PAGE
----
Quebec to invest $1.1 billion in community organizations by 2027

“Community action is a component that is truly essential to Quebec’s social and economic development,” said Quebec Labor Minister Jean Boulet.

Article content

Quebec is promising brighter days for the province’s community organizations, which have had a particularly difficult time during the pandemic because of a lack of resources and increased demand.

advertisement 2

Article content

The province says it wants to help the organizations continue their mission and recognize how important they are to society, which is why it will invest $1.1 billion over the next five years to implement its 2022-2027 Community Action Plan.

During a news conference Saturday, Quebec Labor Minister Jean Boulet said the investment will be used to improve and expand the services offered by community organizations in order to help them accomplish their missions.

The plan includes $888 million in increased government funding to help the organizations meet their goals, while $186 million will be used to improve working conditions, staff training and human resources management.

“Community action is a component that is truly essential to Quebec’s social and economic development,” Boulet said, especially given the wide range of issues the organizations address: from homelessness to schooling, domestic violence, drug addiction, integration and more.

advertisement 3

Article content

“It is a plan that is coherent, comprehensive and includes concrete actions,” Boulet added.

Organizations will be able to apply for grants through the plan by presenting their missions to the government. Boulet promised the process will be straightforward.

In addition to supporting existing organizations, Quebec is providing $9 million over five years to help new ones get established in their communities.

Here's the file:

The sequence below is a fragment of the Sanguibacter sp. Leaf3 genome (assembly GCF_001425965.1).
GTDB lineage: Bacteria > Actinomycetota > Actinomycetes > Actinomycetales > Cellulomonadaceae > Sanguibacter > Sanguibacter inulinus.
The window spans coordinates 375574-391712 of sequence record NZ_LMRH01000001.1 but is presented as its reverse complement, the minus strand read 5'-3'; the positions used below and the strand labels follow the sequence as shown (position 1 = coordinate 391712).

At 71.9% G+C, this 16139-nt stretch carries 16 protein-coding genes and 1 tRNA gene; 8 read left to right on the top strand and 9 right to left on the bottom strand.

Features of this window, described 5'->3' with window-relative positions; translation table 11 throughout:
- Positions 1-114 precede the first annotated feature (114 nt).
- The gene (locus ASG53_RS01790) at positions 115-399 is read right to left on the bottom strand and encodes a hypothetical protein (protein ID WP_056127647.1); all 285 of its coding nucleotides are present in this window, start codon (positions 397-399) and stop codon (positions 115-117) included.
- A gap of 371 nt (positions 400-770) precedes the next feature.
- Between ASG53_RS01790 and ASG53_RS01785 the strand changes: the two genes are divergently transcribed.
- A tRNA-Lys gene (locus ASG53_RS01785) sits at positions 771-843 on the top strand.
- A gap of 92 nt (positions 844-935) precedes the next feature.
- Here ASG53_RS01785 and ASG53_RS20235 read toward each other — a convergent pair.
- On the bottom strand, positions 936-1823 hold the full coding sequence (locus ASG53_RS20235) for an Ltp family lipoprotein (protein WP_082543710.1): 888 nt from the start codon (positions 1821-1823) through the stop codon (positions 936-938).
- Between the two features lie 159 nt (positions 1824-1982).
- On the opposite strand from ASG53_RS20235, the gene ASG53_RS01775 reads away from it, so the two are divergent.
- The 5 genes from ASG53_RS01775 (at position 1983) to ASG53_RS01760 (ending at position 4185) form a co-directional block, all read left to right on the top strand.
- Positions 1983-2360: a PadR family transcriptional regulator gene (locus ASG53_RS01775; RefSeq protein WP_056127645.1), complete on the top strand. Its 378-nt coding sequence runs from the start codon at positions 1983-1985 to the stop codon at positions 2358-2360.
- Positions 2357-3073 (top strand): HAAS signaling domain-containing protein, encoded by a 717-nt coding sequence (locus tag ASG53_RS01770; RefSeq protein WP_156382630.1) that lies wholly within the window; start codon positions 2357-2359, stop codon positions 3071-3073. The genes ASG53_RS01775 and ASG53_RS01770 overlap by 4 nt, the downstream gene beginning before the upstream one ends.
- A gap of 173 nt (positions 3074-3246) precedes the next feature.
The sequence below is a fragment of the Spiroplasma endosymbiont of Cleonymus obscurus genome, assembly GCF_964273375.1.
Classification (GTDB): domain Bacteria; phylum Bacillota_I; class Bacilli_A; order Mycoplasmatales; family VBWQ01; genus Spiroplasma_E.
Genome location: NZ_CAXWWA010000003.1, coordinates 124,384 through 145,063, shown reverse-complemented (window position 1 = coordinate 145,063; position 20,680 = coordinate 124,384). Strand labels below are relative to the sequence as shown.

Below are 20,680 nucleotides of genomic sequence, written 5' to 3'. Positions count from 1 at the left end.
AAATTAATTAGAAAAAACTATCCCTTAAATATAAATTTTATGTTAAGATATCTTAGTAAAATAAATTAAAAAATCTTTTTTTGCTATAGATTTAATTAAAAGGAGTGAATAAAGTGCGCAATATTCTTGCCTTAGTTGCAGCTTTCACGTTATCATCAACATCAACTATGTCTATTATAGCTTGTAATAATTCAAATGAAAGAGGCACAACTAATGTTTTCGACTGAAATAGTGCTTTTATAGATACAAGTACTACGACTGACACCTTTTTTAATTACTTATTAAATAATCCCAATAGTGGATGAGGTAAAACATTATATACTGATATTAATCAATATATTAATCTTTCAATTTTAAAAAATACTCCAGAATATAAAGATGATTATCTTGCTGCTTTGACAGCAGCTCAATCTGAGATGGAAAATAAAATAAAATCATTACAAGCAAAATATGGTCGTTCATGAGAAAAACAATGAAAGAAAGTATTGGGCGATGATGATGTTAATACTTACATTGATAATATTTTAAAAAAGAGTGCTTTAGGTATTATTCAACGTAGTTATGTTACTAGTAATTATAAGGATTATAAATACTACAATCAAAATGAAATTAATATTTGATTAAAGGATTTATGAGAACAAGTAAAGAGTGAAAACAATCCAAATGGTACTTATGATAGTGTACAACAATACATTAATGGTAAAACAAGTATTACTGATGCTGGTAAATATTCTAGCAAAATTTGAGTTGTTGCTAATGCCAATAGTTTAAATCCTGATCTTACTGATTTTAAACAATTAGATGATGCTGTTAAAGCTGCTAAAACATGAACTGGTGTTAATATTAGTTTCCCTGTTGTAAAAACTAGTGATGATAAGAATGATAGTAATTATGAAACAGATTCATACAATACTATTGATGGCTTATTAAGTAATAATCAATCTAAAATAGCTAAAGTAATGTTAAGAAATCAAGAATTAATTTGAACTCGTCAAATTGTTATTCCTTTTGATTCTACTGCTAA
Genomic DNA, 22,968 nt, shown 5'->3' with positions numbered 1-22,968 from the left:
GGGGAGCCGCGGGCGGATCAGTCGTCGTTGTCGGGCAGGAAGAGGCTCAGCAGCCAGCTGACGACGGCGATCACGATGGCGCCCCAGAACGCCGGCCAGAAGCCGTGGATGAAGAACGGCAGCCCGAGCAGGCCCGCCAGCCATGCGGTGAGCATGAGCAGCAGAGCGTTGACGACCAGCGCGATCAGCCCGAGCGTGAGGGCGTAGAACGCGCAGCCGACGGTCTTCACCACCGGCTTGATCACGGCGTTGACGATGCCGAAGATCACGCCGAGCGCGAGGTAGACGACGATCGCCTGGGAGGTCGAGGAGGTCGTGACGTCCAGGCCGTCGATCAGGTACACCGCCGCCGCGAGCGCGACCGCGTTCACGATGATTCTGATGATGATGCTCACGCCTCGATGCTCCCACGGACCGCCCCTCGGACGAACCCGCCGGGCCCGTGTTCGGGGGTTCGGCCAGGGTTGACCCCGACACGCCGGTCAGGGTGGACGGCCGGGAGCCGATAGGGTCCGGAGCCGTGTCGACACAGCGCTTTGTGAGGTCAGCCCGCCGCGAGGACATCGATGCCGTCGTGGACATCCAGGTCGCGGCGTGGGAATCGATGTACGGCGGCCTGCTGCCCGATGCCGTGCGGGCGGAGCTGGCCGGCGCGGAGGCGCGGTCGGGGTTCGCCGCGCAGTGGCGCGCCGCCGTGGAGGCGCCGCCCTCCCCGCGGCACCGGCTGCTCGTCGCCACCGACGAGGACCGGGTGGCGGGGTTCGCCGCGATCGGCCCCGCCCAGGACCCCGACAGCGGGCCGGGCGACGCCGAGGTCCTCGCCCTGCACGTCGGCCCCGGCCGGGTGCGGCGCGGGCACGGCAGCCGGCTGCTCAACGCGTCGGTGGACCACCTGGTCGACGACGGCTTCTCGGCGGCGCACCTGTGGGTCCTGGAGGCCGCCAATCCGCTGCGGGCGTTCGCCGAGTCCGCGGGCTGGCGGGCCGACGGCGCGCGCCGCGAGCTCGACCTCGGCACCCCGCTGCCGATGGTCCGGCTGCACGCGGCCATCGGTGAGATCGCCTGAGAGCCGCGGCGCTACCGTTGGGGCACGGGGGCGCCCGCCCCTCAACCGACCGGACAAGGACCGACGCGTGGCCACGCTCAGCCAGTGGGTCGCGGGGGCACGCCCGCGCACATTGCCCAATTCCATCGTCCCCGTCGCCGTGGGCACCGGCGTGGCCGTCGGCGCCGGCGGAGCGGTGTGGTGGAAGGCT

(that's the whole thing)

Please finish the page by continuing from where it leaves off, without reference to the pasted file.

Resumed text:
Since community organizations aren’t spared from the continuing labor shortage, Boulet said incentives to work or volunteer with an organization will also be put in place. This will include expanded access to pension and group insurance, particularly for new employees.

Boulet also emphasized the importance of properly training people who want to do the work.

advertisement 4

Article content

“We need to retain the young talent that wants to work in the community sector,” Boulet said. “So training, benefits, pension plans, group insurance — they need to have access to that.”

The Réseau québécois de l’action communautaire autonome welcomed the plan, but believes the investments are too low compared to other sectors.

“The problem is that there isn’t enough money for the overall mission, so there are sectors that are left out,” said Caroline Toupin, the group’s coordinator. “This is why many are disappointed and even upset, because the situation is critical on the ground, and the population’s needs are increasing at the same time.”

In response, Boulet said the plan isn’t set in stone and could be adapted based on feedback from people working in the community sector.

advertisement 1


Postmedia is committed to maintaining a lively but civil forum for discussion and encourage all readers to share their views on our articles. Comments may take up to an hour for moderation before appearing on the site. We ask you to keep your comments relevant and respectful. We have enabled email notifications—you will now receive an email if you receive a reply to your comment, there is an update to a comment thread you follow or if a user follows comments. Visit our Community Guidelines for more information and details on how to adjust your email settings.

Leave a Comment